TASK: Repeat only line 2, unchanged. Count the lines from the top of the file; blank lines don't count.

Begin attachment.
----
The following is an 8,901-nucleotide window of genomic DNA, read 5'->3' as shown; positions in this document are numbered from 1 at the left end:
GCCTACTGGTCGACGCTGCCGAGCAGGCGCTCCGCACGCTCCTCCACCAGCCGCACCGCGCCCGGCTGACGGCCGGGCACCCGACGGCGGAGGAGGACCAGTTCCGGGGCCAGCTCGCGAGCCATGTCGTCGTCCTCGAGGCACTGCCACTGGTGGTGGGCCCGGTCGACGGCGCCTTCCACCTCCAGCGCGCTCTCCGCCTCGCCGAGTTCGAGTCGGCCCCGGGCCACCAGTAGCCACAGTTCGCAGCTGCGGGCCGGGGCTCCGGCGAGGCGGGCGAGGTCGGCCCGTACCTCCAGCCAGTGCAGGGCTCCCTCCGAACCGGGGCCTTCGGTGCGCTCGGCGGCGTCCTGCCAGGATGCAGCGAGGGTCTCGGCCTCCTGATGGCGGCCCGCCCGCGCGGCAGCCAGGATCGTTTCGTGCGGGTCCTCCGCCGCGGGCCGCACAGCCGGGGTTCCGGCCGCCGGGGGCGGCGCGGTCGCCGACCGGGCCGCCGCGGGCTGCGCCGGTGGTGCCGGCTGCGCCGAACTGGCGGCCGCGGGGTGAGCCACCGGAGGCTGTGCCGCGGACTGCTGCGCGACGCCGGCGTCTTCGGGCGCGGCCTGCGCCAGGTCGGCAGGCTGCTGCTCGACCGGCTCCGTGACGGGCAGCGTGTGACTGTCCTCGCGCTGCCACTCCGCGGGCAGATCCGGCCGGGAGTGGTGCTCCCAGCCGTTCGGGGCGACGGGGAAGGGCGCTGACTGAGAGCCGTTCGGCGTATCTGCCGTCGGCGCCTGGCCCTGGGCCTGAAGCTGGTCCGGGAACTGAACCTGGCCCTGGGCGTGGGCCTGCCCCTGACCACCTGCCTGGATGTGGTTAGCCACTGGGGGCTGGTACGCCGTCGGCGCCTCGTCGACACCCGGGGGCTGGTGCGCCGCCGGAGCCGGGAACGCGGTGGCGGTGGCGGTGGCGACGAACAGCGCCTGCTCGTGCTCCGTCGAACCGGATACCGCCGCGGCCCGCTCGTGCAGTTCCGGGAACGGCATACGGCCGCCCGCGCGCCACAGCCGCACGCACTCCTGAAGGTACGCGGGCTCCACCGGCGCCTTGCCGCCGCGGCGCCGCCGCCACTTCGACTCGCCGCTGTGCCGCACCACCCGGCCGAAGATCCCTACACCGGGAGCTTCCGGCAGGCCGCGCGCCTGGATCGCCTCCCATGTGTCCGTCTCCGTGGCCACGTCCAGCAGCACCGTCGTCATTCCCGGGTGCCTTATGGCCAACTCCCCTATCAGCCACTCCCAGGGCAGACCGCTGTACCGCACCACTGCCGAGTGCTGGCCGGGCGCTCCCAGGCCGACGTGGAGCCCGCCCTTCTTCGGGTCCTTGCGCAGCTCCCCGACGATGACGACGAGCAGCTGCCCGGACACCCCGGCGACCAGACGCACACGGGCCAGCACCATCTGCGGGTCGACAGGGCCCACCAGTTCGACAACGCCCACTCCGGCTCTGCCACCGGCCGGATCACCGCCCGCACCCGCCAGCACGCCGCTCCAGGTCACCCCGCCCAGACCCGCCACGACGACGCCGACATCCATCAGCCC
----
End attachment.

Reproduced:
GCCTACTGGTCGACGCTGCCGAGCAGGCGCTCCGCACGCTCCTCCACCAGCCGCACCGCGCCCGGCTGACGGCCGGGCACCCGACGGCGGAGGAGGACCAGTTCCGGGGCCAGCTCGCGAGCCATGTCGTCGTCCTCGAGGCACTGCCACTGGTGGTGGGCCCGGTCGACGGCGCCTTCCACCTCCAGCGCGCTCTCCGCCTCGCCGAGTTCGAGTCGGCCCCGGGCCACCAGTAGCCACAGTTCGCAGCTGCGGGCCGGGGCTCCGGCGAGGCGGGCGAGGTCGGCCCGTACCTCCAGCCAGTGCAGGGCTCCCTCCGAACCGGGGCCTTCGGTGCGCTCGGCGGCGTCCTGCCAGGATGCAGCGAGGGTCTCGGCCTCCTGATGGCGGCCCGCCCGCGCGGCAGCCAGGATCGTTTCGTGCGGGTCCTCCGCCGCGGGCCGCACAGCCGGGGTTCCGGCCGCCGGGGGCGGCGCGGTCGCCGACCGGGCCGCCGCGGGCTGCGCCGGTGGTGCCGGCTGCGCCGAACTGGCGGCCGCGGGGTGAGCCACCGGAGGCTGTGCCGCGGACTGCTGCGCGACGCCGGCGTCTTCGGGCGCGGCCTGCGCCAGGTCGGCAGGCTGCTGCTCGACCGGCTCCGTGACGGGCAGCGTGTGACTGTCCTCGCGCTGCCACTCCGCGGGCAGATCCGGCCGGGAGTGGTGCTCCCAGCCGTTCGGGGCGACGGGGAAGGGCGCTGACTGAGAGCCGTTCGGCGTATCTGCCGTCGGCGCCTGGCCCTGGGCCTGAAGCTGGTCCGGGAACTGAACCTGGCCCTGGGCGTGGGCCTGCCCCTGACCACCTGCCTGGATGTGGTTAGCCACTGGGGGCTGGTACGCCGTCGGCGCCTCGTCGACACCCGGGGGCTGGTGCGCCGCCGGAGCCGGGAACGCGGTGGCGGTGGCGGTGGCGACGAACAGCGCCTGCTCGTGCTCCGTCGAACCGGATACCGCCGCGGCCCGCTCGTGCAGTTCCGGGAACGGCATACGGCCGCCCGCGCGCCACAGCCGCACGCACTCCTGAAGGTACGCGGGCTCCACCGGCGCCTTGCCGCCGCGGCGCCGCCGCCACTTCGACTCGCCGCTGTGCCGCACCACCCGGCCGAAGATCCCTACACCGGGAGCTTCCGGCAGGCCGCGCGCCTGGATCGCCTCCCATGTGTCCGTCTCCGTGGCCACGTCCAGCAGCACCGTCGTCATTCCCGGGTGCCTTATGGCCAACTCCCCTATCAGCCACTCCCAGGGCAGACCGCTGTACCGCACCACTGCCGAGTGCTGGCCGGGCGCTCCCAGGCCGACGTGGAGCCCGCCCTTCTTCGGGTCCTTGCGCAGCTCCCCGACGATGACGACGAGCAGCTGCCCGGACACCCCGGCGACCAGACGCACACGGGCCAGCACCATCTGCGGGTCGACAGGGCCCACCAGTTCGACAACGCCCACTCCGGCTCTGCCACCGGCCGGATCACCGCCCGCACCCGCCAGCACGCCGCTCCAGGTCACCCCGCCCAGACCCGCCACGACGACGCCGACATCCATCAGCCC